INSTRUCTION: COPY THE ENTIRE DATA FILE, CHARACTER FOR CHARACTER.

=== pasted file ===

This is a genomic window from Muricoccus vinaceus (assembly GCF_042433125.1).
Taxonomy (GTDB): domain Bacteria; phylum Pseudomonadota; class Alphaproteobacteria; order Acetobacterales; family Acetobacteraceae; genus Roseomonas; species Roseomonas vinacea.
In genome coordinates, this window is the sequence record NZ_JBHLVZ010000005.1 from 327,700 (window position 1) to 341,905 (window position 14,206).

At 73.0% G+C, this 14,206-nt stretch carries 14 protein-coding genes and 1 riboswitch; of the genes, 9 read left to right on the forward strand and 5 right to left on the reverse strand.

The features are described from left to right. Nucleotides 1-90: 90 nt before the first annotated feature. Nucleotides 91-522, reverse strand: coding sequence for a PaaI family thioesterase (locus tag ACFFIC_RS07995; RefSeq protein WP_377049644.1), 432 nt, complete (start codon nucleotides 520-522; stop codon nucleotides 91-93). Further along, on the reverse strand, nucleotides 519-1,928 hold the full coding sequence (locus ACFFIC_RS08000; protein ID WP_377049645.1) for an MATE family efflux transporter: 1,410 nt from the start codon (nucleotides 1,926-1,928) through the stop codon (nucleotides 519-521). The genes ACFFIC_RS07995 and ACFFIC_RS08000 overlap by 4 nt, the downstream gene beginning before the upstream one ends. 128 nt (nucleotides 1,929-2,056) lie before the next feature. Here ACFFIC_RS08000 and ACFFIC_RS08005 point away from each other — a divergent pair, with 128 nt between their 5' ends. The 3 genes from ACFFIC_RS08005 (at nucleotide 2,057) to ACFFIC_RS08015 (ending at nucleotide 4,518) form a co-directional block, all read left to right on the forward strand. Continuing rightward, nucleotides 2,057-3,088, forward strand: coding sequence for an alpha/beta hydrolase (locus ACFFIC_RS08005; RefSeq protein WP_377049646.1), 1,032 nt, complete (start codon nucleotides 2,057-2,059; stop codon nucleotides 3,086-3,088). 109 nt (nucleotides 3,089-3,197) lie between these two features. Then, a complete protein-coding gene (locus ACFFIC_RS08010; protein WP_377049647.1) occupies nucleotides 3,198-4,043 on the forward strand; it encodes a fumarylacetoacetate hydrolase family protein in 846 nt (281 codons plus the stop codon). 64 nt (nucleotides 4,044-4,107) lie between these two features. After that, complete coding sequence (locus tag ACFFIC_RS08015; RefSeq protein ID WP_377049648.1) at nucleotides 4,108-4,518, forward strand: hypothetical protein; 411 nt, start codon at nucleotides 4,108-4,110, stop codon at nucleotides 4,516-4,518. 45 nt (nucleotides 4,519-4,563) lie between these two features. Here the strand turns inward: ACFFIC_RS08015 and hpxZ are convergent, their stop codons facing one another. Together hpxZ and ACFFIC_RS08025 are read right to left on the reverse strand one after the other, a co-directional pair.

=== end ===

This is a genomic window from Muricoccus vinaceus (assembly GCF_042433125.1).
Taxonomy (GTDB): domain Bacteria; phylum Pseudomonadota; class Alphaproteobacteria; order Acetobacterales; family Acetobacteraceae; genus Roseomonas; species Roseomonas vinacea.
In genome coordinates, this window is the sequence record NZ_JBHLVZ010000005.1 from 327,700 (window position 1) to 341,905 (window position 14,206).

At 73.0% G+C, this 14,206-nt stretch carries 14 protein-coding genes and 1 riboswitch; of the genes, 9 read left to right on the forward strand and 5 right to left on the reverse strand.

The features are described from left to right. Nucleotides 1-90: 90 nt before the first annotated feature. Nucleotides 91-522, reverse strand: coding sequence for a PaaI family thioesterase (locus tag ACFFIC_RS07995; RefSeq protein WP_377049644.1), 432 nt, complete (start codon nucleotides 520-522; stop codon nucleotides 91-93). Further along, on the reverse strand, nucleotides 519-1,928 hold the full coding sequence (locus ACFFIC_RS08000; protein ID WP_377049645.1) for an MATE family efflux transporter: 1,410 nt from the start codon (nucleotides 1,926-1,928) through the stop codon (nucleotides 519-521). The genes ACFFIC_RS07995 and ACFFIC_RS08000 overlap by 4 nt, the downstream gene beginning before the upstream one ends. 128 nt (nucleotides 1,929-2,056) lie before the next feature. Here ACFFIC_RS08000 and ACFFIC_RS08005 point away from each other — a divergent pair, with 128 nt between their 5' ends. The 3 genes from ACFFIC_RS08005 (at nucleotide 2,057) to ACFFIC_RS08015 (ending at nucleotide 4,518) form a co-directional block, all read left to right on the forward strand. Continuing rightward, nucleotides 2,057-3,088, forward strand: coding sequence for an alpha/beta hydrolase (locus ACFFIC_RS08005; RefSeq protein WP_377049646.1), 1,032 nt, complete (start codon nucleotides 2,057-2,059; stop codon nucleotides 3,086-3,088). 109 nt (nucleotides 3,089-3,197) lie between these two features. Then, a complete protein-coding gene (locus ACFFIC_RS08010; protein WP_377049647.1) occupies nucleotides 3,198-4,043 on the forward strand; it encodes a fumarylacetoacetate hydrolase family protein in 846 nt (281 codons plus the stop codon). 64 nt (nucleotides 4,044-4,107) lie between these two features. After that, complete coding sequence (locus tag ACFFIC_RS08015; RefSeq protein ID WP_377049648.1) at nucleotides 4,108-4,518, forward strand: hypothetical protein; 411 nt, start codon at nucleotides 4,108-4,110, stop codon at nucleotides 4,516-4,518. 45 nt (nucleotides 4,519-4,563) lie between these two features. Here the strand turns inward: ACFFIC_RS08015 and hpxZ are convergent, their stop codons facing one another. Together hpxZ and ACFFIC_RS08025 are read right to left on the reverse strand one after the other, a co-directional pair.